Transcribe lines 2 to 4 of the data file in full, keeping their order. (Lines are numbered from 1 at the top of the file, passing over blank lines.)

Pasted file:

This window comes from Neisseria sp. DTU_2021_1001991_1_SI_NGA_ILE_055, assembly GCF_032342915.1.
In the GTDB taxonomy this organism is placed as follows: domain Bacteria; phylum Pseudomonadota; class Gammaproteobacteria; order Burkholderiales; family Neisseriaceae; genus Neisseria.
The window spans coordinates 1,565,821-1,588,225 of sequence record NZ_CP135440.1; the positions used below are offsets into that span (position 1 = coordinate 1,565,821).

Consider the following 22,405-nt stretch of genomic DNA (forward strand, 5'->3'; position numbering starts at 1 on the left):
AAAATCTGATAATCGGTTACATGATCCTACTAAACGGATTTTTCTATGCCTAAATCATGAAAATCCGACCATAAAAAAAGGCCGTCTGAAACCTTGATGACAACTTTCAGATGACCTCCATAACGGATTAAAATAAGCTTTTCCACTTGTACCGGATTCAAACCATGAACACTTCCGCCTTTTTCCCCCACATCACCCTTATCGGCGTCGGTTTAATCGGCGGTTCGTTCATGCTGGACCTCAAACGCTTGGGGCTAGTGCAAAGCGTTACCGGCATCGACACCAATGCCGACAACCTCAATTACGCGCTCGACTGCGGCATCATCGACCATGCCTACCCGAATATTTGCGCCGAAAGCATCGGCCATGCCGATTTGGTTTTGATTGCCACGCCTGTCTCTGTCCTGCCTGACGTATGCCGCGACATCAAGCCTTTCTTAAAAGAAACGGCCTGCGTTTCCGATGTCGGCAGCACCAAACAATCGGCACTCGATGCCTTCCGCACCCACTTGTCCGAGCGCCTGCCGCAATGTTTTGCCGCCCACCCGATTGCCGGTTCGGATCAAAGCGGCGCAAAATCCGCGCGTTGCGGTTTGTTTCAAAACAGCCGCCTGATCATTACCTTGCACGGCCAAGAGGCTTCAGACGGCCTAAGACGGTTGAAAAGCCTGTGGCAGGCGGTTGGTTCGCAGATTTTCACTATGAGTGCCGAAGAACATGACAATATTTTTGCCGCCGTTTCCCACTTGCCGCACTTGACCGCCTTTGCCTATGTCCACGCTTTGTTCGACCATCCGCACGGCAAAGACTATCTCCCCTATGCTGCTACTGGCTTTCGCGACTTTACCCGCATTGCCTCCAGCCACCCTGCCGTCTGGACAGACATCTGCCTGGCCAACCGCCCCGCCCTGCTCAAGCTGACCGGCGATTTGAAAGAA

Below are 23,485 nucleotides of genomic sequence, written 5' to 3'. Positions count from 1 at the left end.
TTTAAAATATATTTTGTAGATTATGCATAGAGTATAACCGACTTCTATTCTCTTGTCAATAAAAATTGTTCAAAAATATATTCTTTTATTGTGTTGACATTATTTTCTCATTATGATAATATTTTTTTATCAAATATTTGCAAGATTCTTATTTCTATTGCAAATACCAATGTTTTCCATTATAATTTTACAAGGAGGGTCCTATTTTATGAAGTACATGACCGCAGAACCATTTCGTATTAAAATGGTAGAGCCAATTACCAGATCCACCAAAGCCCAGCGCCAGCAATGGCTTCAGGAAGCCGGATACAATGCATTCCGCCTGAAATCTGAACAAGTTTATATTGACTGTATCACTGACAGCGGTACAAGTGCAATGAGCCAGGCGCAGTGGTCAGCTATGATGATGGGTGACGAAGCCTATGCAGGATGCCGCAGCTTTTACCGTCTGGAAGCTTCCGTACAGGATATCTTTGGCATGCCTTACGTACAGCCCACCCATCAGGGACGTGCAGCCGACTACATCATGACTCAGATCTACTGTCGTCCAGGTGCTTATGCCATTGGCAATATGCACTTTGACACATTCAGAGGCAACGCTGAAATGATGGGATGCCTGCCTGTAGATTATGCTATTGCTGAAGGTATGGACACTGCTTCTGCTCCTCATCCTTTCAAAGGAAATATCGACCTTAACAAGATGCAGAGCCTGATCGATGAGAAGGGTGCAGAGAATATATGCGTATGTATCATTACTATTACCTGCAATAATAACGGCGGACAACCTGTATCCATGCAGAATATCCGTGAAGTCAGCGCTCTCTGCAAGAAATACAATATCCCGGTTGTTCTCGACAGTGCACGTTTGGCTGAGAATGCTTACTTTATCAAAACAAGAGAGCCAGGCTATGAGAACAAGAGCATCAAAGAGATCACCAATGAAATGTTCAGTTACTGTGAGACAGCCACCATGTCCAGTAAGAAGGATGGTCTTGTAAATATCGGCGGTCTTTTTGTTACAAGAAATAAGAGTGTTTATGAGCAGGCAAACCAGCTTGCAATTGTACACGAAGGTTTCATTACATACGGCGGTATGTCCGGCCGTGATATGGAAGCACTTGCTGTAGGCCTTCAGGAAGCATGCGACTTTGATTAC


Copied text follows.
In the GTDB taxonomy this organism is placed as follows: domain Bacteria; phylum Pseudomonadota; class Gammaproteobacteria; order Burkholderiales; family Neisseriaceae; genus Neisseria.
The window spans coordinates 1,565,821-1,588,225 of sequence record NZ_CP135440.1; the positions used below are offsets into that span (position 1 = coordinate 1,565,821).

Consider the following 22,405-nt stretch of genomic DNA (forward strand, 5'->3'; position numbering starts at 1 on the left):